The Ohio Environmental Protection Agency on April 7 proposeduniform permitting requirements for emissions from oil and gas compression equipment.
"Currently, air emissions from these common pieces of equipmentare subject to more lengthy case-by-case permits. By contrast, applications forgeneral permits follow a template," the Ohio EPA said. "These generalpermits would allow the agency to ensure it protects the environment and frees upvaluable staff resources to work on complex permit issues."
Under the Ohio EPA's proposal, operators of oil and natural gasmidstream compressor stations would be able to apply for general equipment permits— rather than case-by-case permits — that require companies to use state-of-the-artequipment and methods to control emissions. The permits would also have operatorsmeet certain standards for monitoring, record-keeping and reporting.
While the agency did create separate general permits for a numberof different system components, the Ohio EPA said the new permits would still freeup resources at the regulator and streamline the process for operators, too. TheOhio Oil and Gas Association did not immediately respond to requests for comment.
The proposed permitting requirements tackle methane leaks fromvalves, pressure relief devices, pump seals and compressor seals, among other things.Specifically, the agency would have operators use infrared cameras to check formethane leaks on a quarterly basis for at least a year. After the first year, themonitoring intervals would become more dependent on how many leaks are found. Theproposal would have operators fix leaks within five days of finding them.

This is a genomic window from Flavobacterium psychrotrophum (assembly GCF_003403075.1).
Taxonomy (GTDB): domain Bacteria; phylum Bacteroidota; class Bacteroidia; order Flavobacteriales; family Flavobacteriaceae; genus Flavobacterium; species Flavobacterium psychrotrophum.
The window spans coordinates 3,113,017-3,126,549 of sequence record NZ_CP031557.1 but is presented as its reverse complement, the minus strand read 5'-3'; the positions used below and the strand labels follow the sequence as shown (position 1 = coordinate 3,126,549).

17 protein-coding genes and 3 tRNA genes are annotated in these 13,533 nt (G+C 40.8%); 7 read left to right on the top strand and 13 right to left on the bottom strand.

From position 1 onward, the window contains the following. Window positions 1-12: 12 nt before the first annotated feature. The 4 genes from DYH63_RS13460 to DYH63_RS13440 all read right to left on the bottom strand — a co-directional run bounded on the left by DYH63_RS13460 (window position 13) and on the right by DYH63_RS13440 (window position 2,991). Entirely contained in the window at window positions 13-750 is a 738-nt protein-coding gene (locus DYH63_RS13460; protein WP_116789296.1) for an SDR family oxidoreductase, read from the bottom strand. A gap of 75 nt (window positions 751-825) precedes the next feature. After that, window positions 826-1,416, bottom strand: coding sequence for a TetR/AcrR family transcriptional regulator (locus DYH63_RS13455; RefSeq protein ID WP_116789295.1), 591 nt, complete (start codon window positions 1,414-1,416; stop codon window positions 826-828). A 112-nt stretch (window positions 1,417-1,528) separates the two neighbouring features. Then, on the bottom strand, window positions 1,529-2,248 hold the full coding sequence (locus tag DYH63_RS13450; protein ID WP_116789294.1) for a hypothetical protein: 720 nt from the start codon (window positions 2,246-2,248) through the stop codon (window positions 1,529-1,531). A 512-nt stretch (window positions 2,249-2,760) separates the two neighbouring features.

The Environmental Defense Fund welcomed Ohio's proposal, underscoringthe value of implementing monitoring systems for leaks. Research has shown thata relatively small number of leaks are emitting a disproportionately high volumeof the methane that escapes from oil and gas systems, but which pieces of equipmentwill become so-called super-emitters is hardto predict, EDF noted.
"Leak detection and repair policies of the sort being proposedtoday are critical to addressing the super-emitter problem," EDF said in anApril 7 blog post. "By addressing these emissions, Ohio can help protect healthand the environment in Ohio communities at extremely modest cost."
The proposal also encompasses a host of other emissions, includingsulfur dioxide, carbon monoxide, nitrogen oxide, volatile organic compounds andparticulates.
The Ohio EPA requested comments on the proposal by May 18.